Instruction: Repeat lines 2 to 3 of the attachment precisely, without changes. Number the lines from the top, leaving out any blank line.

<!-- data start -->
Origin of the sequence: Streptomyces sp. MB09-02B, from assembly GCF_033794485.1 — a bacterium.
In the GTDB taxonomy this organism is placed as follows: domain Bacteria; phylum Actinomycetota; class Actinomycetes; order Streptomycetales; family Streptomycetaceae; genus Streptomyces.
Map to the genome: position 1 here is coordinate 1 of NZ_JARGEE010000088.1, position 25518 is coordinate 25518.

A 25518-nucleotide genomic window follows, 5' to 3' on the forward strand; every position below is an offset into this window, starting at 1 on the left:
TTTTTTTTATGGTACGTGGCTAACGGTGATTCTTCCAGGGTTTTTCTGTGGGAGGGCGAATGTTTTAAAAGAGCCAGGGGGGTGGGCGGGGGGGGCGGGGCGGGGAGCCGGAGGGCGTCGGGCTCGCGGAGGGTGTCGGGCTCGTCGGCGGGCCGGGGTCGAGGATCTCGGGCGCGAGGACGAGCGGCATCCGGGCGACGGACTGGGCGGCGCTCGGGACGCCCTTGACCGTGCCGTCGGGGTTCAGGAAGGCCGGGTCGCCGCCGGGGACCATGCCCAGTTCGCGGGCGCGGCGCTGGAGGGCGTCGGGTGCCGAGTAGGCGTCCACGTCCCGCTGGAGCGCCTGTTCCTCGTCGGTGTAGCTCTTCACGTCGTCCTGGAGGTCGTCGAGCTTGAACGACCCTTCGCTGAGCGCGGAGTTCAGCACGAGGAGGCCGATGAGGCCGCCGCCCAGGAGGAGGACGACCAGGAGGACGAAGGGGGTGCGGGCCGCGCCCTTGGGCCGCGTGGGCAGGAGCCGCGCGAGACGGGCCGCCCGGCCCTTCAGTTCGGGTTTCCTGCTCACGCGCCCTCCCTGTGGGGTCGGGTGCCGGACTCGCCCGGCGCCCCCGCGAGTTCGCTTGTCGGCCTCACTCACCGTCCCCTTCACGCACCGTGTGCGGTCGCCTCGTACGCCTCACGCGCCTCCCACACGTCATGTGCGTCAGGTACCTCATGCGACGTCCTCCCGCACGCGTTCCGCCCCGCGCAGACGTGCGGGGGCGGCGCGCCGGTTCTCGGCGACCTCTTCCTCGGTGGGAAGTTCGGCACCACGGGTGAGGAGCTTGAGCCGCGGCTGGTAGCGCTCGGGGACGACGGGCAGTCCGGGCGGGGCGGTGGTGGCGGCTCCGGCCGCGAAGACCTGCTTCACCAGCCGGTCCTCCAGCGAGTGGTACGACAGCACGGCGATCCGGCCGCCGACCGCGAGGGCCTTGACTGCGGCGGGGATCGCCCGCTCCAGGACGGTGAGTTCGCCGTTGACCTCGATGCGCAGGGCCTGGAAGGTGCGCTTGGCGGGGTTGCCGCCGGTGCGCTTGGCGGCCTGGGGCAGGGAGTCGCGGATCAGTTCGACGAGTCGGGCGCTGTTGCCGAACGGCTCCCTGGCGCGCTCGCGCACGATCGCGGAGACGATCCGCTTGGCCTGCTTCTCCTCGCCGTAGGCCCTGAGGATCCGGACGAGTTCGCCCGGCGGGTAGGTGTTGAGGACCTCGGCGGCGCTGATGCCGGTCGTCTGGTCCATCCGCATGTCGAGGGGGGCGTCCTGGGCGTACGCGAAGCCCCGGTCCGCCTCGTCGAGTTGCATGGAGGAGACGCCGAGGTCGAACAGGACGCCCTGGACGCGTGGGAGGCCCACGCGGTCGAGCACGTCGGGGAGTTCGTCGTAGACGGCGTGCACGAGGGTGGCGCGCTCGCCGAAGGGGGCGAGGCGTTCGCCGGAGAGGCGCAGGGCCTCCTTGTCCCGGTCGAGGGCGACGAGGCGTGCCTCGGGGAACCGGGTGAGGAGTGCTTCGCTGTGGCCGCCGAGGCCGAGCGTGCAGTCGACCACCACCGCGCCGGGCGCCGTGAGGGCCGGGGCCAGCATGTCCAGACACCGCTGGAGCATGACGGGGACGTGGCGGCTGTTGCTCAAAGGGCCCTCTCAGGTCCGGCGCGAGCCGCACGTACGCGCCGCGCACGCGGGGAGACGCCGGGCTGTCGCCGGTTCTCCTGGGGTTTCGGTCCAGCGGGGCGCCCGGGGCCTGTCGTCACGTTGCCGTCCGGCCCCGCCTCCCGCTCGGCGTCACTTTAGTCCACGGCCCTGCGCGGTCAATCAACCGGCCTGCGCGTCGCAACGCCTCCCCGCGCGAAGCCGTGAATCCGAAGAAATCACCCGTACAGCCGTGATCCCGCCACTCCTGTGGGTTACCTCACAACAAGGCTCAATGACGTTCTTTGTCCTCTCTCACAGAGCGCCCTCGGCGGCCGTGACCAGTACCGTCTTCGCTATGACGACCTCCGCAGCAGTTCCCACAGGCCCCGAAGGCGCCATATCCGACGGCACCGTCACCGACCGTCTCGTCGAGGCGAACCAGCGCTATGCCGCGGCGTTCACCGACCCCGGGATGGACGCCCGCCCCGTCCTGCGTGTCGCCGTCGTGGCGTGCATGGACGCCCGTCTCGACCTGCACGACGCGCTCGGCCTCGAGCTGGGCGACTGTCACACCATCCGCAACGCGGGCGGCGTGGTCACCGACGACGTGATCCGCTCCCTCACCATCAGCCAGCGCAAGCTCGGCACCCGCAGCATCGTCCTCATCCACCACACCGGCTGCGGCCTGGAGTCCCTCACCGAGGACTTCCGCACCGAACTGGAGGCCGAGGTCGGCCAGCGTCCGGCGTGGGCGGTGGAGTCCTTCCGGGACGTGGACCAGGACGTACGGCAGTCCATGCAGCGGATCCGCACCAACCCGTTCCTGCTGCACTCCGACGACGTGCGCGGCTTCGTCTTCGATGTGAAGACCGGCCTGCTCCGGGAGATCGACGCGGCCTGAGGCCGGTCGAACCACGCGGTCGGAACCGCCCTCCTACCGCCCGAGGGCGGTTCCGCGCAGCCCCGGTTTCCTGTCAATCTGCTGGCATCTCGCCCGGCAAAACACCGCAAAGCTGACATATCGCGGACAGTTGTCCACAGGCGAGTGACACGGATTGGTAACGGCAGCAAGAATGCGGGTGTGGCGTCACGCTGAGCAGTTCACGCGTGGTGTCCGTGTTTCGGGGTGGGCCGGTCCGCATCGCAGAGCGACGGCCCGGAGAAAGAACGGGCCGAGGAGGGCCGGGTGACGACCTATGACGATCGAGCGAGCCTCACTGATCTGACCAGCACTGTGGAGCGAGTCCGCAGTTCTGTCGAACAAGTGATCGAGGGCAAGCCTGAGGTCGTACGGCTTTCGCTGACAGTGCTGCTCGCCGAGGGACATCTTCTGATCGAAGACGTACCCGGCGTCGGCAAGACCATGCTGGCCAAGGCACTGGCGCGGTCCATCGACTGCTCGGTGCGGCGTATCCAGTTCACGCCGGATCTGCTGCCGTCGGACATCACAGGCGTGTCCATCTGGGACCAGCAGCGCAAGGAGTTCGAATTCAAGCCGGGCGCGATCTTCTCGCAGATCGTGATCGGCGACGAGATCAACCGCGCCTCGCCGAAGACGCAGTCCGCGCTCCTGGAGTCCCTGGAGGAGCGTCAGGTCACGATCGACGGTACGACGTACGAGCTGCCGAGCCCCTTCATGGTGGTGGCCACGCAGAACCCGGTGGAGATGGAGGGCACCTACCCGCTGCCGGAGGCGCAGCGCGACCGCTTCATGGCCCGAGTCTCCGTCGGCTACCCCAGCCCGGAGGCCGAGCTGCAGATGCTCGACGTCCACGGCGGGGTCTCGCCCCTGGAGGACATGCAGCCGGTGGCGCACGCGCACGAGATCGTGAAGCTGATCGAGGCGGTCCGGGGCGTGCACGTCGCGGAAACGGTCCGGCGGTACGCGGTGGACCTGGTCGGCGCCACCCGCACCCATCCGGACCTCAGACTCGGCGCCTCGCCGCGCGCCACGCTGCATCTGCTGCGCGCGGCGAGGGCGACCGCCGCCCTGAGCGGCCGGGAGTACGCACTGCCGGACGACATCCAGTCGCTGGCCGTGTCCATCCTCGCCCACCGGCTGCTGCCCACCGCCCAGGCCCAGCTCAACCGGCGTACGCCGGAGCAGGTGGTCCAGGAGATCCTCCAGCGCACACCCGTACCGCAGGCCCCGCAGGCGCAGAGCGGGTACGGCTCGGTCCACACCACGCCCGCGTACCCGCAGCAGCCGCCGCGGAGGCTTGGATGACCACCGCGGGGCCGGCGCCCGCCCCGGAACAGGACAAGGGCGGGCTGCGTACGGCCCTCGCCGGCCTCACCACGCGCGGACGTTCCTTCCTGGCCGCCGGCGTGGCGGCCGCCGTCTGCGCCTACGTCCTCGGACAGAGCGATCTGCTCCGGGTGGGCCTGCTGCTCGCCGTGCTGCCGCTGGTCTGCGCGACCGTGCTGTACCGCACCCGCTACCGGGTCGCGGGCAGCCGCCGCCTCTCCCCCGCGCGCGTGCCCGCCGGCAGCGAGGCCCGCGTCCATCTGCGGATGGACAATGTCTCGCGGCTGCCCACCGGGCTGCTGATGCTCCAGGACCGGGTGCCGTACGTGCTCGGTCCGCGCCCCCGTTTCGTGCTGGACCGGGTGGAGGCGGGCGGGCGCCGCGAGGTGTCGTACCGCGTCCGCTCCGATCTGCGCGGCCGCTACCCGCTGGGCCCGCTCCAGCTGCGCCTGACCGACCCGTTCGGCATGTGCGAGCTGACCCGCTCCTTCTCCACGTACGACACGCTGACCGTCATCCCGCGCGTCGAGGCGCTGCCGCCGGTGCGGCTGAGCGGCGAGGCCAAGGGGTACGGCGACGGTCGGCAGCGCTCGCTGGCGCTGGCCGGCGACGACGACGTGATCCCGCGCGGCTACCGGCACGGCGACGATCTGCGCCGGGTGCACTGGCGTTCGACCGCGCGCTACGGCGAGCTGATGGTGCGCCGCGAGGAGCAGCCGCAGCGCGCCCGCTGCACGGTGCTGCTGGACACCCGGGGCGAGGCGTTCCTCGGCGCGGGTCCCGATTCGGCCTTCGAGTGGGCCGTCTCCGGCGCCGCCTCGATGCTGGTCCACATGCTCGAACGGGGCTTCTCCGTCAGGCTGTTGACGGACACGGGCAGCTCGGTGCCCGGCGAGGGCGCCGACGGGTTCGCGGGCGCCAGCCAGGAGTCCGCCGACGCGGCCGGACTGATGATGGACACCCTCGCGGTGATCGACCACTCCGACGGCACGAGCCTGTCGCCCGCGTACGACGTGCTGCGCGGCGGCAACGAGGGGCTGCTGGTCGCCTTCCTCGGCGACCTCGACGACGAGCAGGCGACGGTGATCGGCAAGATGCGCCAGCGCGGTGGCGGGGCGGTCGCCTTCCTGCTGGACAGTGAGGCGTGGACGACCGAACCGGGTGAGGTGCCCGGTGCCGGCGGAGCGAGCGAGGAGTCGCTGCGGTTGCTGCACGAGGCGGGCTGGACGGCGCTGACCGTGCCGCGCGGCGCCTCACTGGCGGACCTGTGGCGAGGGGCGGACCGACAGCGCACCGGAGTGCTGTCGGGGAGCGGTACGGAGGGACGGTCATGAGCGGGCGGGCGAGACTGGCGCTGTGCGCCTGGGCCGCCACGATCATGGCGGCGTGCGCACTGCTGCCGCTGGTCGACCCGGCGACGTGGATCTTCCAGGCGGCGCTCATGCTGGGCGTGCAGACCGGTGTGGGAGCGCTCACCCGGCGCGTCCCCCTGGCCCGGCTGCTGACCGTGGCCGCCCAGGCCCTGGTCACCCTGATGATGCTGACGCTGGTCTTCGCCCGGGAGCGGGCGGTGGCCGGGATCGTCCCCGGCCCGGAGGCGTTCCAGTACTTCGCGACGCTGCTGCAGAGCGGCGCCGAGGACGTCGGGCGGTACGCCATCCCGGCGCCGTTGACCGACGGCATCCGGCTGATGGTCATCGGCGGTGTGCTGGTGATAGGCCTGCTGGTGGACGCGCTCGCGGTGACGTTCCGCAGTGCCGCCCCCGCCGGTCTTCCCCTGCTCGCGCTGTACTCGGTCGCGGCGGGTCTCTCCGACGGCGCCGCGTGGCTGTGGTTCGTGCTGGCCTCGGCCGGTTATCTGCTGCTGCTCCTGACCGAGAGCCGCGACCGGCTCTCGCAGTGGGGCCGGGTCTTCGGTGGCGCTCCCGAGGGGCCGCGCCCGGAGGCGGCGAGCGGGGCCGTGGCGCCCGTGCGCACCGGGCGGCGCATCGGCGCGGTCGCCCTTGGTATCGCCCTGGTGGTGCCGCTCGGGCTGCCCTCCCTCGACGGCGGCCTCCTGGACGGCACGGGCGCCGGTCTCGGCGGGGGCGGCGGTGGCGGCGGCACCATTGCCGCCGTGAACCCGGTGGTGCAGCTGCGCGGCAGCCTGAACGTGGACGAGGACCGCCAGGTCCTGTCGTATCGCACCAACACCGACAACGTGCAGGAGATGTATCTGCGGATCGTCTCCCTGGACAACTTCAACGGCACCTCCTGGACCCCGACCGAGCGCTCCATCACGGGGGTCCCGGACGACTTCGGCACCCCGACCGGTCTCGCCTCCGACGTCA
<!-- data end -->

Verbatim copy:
In the GTDB taxonomy this organism is placed as follows: domain Bacteria; phylum Actinomycetota; class Actinomycetes; order Streptomycetales; family Streptomycetaceae; genus Streptomyces.
Map to the genome: position 1 here is coordinate 1 of NZ_JARGEE010000088.1, position 25518 is coordinate 25518.